Ceilings are based half on luck and half on decision-making.
Bill Walton‘s bad luck ended his career in the form of uncontrollable injuries. Isaiah Rider‘s decision-making ruined his. Walton and Rider, had they both the luck and the positive choices, could have done so much more in their NBA careers.
When you consider Washington Wizards center JaVale McGee, Rider might be a parallel case. Unlike Rider, McGee’s decision-making problems begin and end on the court, but in the same sense, it’s the only thing standing in his way from going from a middle-of-the-road NBA player to a star.
McGee’s size, length and skill can’t be replicated. When he throws down buckets that are part hook-shot and part dunk, you know he has that genetic luck factor locked down. And from that perspective and that one only, JaVale McGee has no ceiling.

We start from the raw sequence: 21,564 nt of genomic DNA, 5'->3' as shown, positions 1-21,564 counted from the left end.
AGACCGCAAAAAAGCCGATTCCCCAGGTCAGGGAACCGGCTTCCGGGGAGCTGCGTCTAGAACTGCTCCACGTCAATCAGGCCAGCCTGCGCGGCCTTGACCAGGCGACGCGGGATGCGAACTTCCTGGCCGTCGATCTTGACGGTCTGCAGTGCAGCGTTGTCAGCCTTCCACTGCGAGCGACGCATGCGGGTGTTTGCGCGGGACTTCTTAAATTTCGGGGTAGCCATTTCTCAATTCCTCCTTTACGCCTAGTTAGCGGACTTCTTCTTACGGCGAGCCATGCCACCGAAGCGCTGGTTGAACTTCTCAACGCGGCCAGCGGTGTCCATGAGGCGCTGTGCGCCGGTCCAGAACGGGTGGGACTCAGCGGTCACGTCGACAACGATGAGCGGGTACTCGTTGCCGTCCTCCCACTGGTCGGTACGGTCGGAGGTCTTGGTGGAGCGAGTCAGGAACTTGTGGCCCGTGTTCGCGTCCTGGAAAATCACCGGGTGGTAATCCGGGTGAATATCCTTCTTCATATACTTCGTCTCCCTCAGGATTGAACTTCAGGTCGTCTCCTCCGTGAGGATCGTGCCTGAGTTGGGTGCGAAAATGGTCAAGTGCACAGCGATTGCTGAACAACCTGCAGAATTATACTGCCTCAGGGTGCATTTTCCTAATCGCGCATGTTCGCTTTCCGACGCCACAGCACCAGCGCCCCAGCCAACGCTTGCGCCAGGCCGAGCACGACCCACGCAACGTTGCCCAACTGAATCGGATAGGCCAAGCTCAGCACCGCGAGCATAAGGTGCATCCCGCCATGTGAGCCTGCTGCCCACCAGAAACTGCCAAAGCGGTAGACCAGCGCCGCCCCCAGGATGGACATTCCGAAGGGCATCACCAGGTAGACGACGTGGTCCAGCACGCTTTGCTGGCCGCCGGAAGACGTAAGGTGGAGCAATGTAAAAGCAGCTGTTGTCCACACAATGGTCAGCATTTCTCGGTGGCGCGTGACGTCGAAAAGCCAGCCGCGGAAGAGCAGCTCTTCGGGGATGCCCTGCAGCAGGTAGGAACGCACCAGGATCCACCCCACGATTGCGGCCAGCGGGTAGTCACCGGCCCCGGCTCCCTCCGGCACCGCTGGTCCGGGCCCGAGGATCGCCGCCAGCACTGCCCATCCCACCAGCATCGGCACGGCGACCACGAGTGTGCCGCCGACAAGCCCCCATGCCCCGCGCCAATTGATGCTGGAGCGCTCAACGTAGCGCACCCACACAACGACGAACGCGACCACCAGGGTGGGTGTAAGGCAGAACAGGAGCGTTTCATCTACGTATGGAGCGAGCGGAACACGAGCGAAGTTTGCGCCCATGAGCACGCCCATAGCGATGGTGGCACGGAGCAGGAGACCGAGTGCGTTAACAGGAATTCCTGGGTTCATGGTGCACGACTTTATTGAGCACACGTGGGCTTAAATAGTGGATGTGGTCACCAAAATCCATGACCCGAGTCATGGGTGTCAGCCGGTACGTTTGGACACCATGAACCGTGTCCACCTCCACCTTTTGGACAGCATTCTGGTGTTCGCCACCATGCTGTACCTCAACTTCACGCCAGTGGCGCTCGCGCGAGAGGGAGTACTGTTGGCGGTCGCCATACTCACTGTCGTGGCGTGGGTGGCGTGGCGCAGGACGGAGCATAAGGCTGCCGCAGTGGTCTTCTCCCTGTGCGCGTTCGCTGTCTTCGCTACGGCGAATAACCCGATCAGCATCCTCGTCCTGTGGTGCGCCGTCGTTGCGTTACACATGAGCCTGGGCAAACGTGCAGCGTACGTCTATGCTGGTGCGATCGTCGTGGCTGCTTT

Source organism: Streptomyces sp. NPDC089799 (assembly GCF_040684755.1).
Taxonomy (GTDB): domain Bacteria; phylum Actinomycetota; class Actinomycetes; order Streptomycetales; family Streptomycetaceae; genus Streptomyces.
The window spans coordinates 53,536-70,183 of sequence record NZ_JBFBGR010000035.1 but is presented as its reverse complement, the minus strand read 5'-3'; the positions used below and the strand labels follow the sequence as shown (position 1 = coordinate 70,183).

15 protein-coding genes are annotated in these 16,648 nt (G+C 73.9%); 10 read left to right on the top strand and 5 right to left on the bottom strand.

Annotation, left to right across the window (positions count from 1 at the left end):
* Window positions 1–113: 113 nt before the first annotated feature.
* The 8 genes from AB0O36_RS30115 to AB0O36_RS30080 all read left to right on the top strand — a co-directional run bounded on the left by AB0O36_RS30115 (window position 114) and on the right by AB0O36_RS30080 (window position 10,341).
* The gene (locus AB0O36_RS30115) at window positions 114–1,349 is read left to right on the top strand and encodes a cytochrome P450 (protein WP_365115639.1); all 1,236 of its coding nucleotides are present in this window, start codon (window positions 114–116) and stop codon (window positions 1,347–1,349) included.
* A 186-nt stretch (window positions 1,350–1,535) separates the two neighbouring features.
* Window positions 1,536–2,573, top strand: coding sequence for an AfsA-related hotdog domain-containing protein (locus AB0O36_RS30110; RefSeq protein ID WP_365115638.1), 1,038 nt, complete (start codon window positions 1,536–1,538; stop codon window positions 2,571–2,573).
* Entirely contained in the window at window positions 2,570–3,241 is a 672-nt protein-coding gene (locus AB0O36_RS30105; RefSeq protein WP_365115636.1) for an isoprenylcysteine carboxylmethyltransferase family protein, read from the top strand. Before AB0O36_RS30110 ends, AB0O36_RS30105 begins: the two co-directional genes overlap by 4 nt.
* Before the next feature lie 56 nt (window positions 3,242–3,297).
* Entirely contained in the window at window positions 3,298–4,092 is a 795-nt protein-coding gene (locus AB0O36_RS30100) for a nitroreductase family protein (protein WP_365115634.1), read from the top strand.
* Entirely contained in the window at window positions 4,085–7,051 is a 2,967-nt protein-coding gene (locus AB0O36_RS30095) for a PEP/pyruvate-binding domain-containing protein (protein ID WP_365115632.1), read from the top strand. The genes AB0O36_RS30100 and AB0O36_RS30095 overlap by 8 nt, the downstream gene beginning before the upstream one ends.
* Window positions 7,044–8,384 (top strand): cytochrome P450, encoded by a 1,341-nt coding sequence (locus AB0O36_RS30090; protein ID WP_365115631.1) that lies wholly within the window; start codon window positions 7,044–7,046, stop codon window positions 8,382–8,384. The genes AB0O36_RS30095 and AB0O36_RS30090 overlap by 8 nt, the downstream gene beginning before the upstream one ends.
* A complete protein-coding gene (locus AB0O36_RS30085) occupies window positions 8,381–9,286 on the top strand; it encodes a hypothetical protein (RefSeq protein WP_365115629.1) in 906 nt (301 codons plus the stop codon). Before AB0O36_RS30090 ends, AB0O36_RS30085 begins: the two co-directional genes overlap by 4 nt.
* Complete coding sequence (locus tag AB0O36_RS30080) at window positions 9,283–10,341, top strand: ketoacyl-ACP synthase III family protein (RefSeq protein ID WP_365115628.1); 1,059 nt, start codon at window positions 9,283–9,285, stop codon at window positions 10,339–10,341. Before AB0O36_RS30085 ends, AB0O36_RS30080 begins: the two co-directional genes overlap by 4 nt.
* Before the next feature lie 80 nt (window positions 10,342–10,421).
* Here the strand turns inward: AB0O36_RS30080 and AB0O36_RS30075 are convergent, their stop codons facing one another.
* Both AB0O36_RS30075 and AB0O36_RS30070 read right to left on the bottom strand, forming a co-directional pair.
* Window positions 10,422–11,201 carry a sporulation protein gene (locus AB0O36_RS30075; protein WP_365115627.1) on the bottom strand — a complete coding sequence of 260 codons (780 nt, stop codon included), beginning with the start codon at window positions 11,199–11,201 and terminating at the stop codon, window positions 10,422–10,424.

Living in Phoenix, I don’t see much of McGee. One of my basketball-knowledgeable pals who has watched the Wizards quite a bit this season swore to me that the guy is a stud. I didn’t believe him. Still don’t know if I do. But when the Wizards visited the Suns a few weeks ago, I got a chance to see McGee in person.
At first, I couldn’t disagree with my friend. McGee’s athleticism and length make his shots unblockable, and his skill set isn’t all that raw. His natural instincts for hitting the glass and blocking shots are remarkable, though that’s easy to say when he can get his finger on any shot released within an eight-foot radius of where he’s standing. I witnessed him score 10 points, grab nine boards and block two shots in only 20 minutes.
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But McGee’s career has reached a fork in the road because of the other half of what contributes to a basketball player’s ceiling. Something about McGee is missing.